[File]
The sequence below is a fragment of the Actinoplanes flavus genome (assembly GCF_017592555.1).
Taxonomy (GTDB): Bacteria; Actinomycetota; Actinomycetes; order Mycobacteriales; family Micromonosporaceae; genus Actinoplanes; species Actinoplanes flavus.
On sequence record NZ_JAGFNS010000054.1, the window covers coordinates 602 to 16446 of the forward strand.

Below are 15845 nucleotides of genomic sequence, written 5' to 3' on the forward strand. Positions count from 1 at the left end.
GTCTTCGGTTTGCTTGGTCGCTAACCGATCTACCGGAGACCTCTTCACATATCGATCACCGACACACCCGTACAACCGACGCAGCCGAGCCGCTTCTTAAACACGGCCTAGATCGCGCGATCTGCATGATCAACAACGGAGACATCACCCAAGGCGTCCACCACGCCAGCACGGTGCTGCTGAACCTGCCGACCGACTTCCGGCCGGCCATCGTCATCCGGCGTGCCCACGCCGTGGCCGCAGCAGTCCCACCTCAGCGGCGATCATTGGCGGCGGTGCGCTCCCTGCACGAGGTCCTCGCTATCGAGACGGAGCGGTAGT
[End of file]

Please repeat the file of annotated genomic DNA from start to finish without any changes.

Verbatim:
The sequence below is a fragment of the Actinoplanes flavus genome (assembly GCF_017592555.1).
Taxonomy (GTDB): Bacteria; Actinomycetota; Actinomycetes; order Mycobacteriales; family Micromonosporaceae; genus Actinoplanes; species Actinoplanes flavus.
On sequence record NZ_JAGFNS010000054.1, the window covers coordinates 602 to 16446 of the forward strand.

Below are 15845 nucleotides of genomic sequence, written 5' to 3' on the forward strand. Positions count from 1 at the left end.
GTCTTCGGTTTGCTTGGTCGCTAACCGATCTACCGGAGACCTCTTCACATATCGATCACCGACACACCCGTACAACCGACGCAGCCGAGCCGCTTCTTAAACACGGCCTAGATCGCGCGATCTGCATGATCAACAACGGAGACATCACCCAAGGCGTCCACCACGCCAGCACGGTGCTGCTGAACCTGCCGACCGACTTCCGGCCGGCCATCGTCATCCGGCGTGCCCACGCCGTGGCCGCAGCAGTCCCACCTCAGCGGCGATCATTGGCGGCGGTGCGCTCCCTGCACGAGGTCCTCGCTATCGAGACGGAGCGGTAGT